The New York Review of Books

The Lure of Western Europe

The Lure of Western Europe

By the spring of 1952, the “iron curtain” that Winston Churchill had described as descending on the eastern half of Europe—“from Stettin in the Baltic to Trieste in the Adriatic”—already felt impenetrable, even permanent. In that year, Czech courts condemned to death Rudolf Slansky, the secretary-general of the Czech Communist Party, for alleged participation in

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How He and His Cronies Stole Russia

For twenty years now, the Western politicians, journalists, businessmen, and academics who observe and describe the post-Soviet evolution of Russia have almost all followed the same narrative. We begin with the assumption that the Soviet Union ended in 1991, when Mikhail Gorbachev handed over power to Boris Yeltsin and Russia, Ukraine, and the rest of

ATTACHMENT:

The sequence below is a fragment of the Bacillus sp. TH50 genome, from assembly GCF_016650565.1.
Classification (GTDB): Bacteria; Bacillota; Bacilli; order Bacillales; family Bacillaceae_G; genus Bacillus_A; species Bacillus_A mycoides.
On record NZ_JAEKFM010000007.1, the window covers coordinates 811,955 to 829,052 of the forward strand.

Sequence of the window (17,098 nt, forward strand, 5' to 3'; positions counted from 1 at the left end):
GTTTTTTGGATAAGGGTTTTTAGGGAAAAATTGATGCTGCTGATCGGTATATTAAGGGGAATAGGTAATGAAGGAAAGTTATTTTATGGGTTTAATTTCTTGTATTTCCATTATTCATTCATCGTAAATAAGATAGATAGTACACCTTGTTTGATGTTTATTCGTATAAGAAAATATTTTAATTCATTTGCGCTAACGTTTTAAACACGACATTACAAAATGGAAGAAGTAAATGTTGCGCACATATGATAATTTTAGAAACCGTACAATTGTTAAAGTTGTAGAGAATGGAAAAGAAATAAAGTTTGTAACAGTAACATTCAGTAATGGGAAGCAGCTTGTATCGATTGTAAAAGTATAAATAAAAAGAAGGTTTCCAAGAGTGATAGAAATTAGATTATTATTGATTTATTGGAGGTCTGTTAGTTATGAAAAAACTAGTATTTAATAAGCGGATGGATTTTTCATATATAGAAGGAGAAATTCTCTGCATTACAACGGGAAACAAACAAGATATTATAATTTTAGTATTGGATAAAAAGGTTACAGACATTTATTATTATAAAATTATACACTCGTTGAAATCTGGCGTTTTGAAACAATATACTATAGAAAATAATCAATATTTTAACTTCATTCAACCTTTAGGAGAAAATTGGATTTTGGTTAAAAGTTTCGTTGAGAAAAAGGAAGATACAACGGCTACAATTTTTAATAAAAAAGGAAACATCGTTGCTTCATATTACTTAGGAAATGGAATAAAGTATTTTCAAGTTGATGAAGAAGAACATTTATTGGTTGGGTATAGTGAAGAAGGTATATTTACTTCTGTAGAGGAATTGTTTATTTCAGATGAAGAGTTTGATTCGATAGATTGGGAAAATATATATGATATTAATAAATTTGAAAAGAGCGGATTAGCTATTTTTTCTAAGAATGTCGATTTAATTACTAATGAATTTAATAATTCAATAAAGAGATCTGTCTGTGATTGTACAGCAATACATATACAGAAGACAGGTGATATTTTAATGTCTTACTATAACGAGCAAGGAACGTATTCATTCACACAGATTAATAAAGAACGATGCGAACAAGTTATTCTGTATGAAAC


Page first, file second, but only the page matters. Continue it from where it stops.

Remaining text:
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Koestler by Michale Scammell

Yesterday’s Man?

He began his education in the twilight of the Austro-Hungarian Empire, at an experimental kindergarten in Budapest. His mother was briefly a patient of Sigmund Freud’s. In interwar Vienna he wound up as the personal secretary of Vladimir Jabotinsky, one of the early leaders of the Zionist movement. Traveling in Soviet Turkmenistan as a young

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